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Monday, June 17, 2024

Apprenticeship

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The Adventures of Fast Joe

www.ghanareaders.com

One evening, Uncle Somuah invited Joe to sit beside him, where he was puffing on his old pipe. Joe hated the smell of the tobacco, but the old man liked to talk whilst puffing, and Joe was forced to sit close by in order to hear what he was being told.

“So, mi wofase Kwame, I can see that you have finally settled down,” Wofa Somuah said.

“Yes,” said, replied Joe shortly. He was nervous.

The pair were seated on the verandah in front of the quarters of Wofa Somuah and his wife in the large compound house. It was early evening, and the sun had just set. The whole house was quiet after the last meal of the day had been consumed. Normally, the children could be heard regaling themselves with tales about Kweku Ananse the Wise One, but today, they all seemed to be in low spirits. It has been so since Salome had left the house to move in with her husband. Normally, she was the life of the party, and her loud giggling was often to be heard in the evenings. It was clear that the whole household was missing her presence.

Joe missed her too, but not for the reason that everybody was missing her. Their last time together had been when the family almost caught them having sex three weeks ago. After the escape, Salome had concentrated on the plans for her wedding, and Joe had concentrated on assisting with the wedding preparations. They missed each other sorely, but limited themselves to long looks at each other when they thought nobody was looking.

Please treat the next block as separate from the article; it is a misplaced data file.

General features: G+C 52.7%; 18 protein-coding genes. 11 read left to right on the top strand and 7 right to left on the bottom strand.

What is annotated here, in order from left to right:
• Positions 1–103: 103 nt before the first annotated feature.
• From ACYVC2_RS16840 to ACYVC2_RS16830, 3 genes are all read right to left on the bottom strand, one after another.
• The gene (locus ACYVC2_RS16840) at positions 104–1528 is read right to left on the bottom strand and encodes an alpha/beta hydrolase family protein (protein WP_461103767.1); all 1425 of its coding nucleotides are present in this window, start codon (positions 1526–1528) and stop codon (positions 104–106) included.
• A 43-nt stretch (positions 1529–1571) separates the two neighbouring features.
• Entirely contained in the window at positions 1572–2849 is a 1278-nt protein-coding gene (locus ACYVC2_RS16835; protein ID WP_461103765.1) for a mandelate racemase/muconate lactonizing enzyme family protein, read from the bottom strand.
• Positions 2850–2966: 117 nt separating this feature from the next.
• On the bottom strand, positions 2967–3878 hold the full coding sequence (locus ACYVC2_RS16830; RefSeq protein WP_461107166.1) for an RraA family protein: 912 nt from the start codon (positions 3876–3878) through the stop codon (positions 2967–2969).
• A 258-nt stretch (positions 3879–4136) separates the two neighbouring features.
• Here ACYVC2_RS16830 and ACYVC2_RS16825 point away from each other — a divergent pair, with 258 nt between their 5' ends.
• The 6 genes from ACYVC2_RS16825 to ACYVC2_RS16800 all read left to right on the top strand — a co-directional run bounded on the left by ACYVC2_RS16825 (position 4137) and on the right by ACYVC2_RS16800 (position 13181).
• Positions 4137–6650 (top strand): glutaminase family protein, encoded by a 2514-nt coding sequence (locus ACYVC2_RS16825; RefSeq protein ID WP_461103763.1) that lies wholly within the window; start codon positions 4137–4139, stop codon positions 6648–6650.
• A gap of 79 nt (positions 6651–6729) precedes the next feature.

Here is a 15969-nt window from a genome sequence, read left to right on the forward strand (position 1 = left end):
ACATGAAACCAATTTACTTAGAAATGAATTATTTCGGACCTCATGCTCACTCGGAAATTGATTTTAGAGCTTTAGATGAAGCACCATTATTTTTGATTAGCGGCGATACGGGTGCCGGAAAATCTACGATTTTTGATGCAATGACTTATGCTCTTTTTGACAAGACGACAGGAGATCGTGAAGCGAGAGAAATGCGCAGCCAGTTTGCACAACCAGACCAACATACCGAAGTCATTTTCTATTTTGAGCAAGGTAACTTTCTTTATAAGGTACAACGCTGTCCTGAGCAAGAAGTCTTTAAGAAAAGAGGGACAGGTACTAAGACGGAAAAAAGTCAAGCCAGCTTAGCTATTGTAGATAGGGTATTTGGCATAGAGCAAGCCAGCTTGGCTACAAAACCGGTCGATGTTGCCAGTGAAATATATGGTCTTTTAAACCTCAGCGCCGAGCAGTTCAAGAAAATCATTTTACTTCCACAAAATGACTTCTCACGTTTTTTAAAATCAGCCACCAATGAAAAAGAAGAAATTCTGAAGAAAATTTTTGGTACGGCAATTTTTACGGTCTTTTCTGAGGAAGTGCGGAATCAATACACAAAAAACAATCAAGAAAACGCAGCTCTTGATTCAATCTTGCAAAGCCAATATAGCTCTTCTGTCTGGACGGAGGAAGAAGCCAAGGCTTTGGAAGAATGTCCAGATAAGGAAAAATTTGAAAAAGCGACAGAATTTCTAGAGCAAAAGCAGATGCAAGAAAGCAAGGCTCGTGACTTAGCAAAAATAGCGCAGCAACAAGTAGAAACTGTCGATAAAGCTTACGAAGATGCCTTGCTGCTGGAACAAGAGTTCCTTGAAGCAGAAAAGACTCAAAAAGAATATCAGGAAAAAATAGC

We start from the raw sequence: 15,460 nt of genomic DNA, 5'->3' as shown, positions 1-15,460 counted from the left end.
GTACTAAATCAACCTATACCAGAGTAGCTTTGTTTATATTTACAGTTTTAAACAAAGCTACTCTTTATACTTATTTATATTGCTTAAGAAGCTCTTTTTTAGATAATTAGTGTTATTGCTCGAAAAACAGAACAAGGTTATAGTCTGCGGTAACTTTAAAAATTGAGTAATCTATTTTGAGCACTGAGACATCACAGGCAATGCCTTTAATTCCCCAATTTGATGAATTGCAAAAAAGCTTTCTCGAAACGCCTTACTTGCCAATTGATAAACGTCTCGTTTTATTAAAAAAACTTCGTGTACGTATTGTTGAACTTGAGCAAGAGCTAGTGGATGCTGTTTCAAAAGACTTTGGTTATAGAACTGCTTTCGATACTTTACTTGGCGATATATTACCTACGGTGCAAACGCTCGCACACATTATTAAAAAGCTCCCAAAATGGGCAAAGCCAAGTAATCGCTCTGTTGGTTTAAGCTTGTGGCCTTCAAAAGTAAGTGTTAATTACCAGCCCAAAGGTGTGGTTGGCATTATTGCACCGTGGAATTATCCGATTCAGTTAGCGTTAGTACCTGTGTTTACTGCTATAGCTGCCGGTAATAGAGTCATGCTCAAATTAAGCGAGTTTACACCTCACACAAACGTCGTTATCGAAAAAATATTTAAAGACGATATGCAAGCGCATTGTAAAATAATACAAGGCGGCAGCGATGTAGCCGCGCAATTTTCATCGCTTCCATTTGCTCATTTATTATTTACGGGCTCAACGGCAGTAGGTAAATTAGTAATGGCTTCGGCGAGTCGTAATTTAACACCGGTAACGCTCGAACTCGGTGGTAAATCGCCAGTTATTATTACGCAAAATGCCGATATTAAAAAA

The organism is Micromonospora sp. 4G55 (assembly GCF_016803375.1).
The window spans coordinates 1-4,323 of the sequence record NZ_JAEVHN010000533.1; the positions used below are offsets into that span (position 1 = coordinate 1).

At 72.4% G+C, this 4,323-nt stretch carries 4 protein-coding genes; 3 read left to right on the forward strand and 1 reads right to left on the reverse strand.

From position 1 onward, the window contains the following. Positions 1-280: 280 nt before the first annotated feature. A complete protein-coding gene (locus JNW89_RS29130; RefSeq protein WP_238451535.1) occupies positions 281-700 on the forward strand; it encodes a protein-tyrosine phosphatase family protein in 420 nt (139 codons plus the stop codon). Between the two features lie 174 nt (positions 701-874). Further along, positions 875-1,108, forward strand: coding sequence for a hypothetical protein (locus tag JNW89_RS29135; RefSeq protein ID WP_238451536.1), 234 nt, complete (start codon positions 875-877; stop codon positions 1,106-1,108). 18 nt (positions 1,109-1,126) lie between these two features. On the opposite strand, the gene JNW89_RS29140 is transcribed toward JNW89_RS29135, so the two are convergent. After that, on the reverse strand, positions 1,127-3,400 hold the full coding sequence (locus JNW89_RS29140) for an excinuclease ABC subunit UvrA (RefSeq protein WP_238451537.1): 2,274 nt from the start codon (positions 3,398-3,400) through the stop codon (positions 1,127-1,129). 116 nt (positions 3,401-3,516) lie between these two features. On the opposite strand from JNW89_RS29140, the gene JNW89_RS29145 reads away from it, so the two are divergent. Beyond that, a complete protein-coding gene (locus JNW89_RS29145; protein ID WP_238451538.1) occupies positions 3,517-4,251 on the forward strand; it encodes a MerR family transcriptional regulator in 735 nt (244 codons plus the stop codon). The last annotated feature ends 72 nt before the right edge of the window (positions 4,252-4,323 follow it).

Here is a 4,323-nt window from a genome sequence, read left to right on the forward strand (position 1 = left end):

Maame Yaa, the wife of his uncle, had noticed, and thanked God that her wayward daughter was leaving before the family was disgraced. Even though Wofa Somuah had never mentioned it, the suddenness of Joe’s arrival and his unusual looks suggested that he had left his hometown in a hurry. And what could chase a boy like that away from his mother, if not some scandal involving a woman?

Then, of course, there was her own daughter Salome, who looked so much like her in her younger days. She herself recalled how, at a much younger age than sixteen, she had felt that her body was always burning for the presence of a man. She had no doubt at all that the heat she had felt then, was being reproduced in her daughter. Indeed, that afternoon they had returned suddenly from the farm, she had had a distinct feeling that there was an odd look about her daughter, but she had not brought it up, and her husband Nana Somuah had behaved as if he saw nothing out of the ordinary, and so she had not said a thing.

But she was glad that her daughter Salome was no longer in the house. She was too tempting a fruit not to be plucked by the devilish looking Kwame Donkor, and come to think of it, he was too good looking for Salome to resist taking a bite.